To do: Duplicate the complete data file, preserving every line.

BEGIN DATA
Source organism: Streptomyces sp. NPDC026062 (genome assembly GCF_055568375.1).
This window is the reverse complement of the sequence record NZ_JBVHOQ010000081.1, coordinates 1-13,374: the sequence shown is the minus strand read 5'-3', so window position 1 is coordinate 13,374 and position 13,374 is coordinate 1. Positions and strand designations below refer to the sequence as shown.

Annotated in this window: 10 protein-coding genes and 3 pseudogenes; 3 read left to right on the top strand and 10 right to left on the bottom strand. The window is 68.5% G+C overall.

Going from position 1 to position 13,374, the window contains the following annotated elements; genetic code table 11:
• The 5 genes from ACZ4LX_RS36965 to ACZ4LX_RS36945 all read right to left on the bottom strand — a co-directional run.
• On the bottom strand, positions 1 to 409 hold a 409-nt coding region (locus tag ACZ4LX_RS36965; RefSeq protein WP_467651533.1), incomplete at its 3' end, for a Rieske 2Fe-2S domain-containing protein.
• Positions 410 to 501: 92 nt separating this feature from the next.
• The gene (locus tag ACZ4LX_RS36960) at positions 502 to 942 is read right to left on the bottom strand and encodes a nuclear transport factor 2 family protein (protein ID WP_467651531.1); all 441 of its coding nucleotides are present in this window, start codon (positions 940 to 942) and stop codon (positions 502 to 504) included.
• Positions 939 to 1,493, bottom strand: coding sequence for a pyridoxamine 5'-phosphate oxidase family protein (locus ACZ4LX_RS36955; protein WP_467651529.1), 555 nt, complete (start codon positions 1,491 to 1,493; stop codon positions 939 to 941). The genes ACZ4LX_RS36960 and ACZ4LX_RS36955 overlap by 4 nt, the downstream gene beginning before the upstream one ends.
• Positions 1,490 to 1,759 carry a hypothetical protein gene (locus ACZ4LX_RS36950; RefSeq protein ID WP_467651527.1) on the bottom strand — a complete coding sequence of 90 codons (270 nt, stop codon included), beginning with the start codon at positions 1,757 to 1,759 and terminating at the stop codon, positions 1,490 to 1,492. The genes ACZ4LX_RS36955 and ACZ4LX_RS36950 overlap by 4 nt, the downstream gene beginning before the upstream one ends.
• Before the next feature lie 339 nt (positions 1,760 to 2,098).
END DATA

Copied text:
Source organism: Streptomyces sp. NPDC026062 (genome assembly GCF_055568375.1).
This window is the reverse complement of the sequence record NZ_JBVHOQ010000081.1, coordinates 1-13,374: the sequence shown is the minus strand read 5'-3', so window position 1 is coordinate 13,374 and position 13,374 is coordinate 1. Positions and strand designations below refer to the sequence as shown.

Annotated in this window: 10 protein-coding genes and 3 pseudogenes; 3 read left to right on the top strand and 10 right to left on the bottom strand. The window is 68.5% G+C overall.

Going from position 1 to position 13,374, the window contains the following annotated elements; genetic code table 11:
• The 5 genes from ACZ4LX_RS36965 to ACZ4LX_RS36945 all read right to left on the bottom strand — a co-directional run.
• On the bottom strand, positions 1 to 409 hold a 409-nt coding region (locus tag ACZ4LX_RS36965; RefSeq protein WP_467651533.1), incomplete at its 3' end, for a Rieske 2Fe-2S domain-containing protein.
• Positions 410 to 501: 92 nt separating this feature from the next.
• The gene (locus tag ACZ4LX_RS36960) at positions 502 to 942 is read right to left on the bottom strand and encodes a nuclear transport factor 2 family protein (protein ID WP_467651531.1); all 441 of its coding nucleotides are present in this window, start codon (positions 940 to 942) and stop codon (positions 502 to 504) included.
• Positions 939 to 1,493, bottom strand: coding sequence for a pyridoxamine 5'-phosphate oxidase family protein (locus ACZ4LX_RS36955; protein WP_467651529.1), 555 nt, complete (start codon positions 1,491 to 1,493; stop codon positions 939 to 941). The genes ACZ4LX_RS36960 and ACZ4LX_RS36955 overlap by 4 nt, the downstream gene beginning before the upstream one ends.
• Positions 1,490 to 1,759 carry a hypothetical protein gene (locus ACZ4LX_RS36950; RefSeq protein ID WP_467651527.1) on the bottom strand — a complete coding sequence of 90 codons (270 nt, stop codon included), beginning with the start codon at positions 1,757 to 1,759 and terminating at the stop codon, positions 1,490 to 1,492. The genes ACZ4LX_RS36955 and ACZ4LX_RS36950 overlap by 4 nt, the downstream gene beginning before the upstream one ends.
• Before the next feature lie 339 nt (positions 1,760 to 2,098).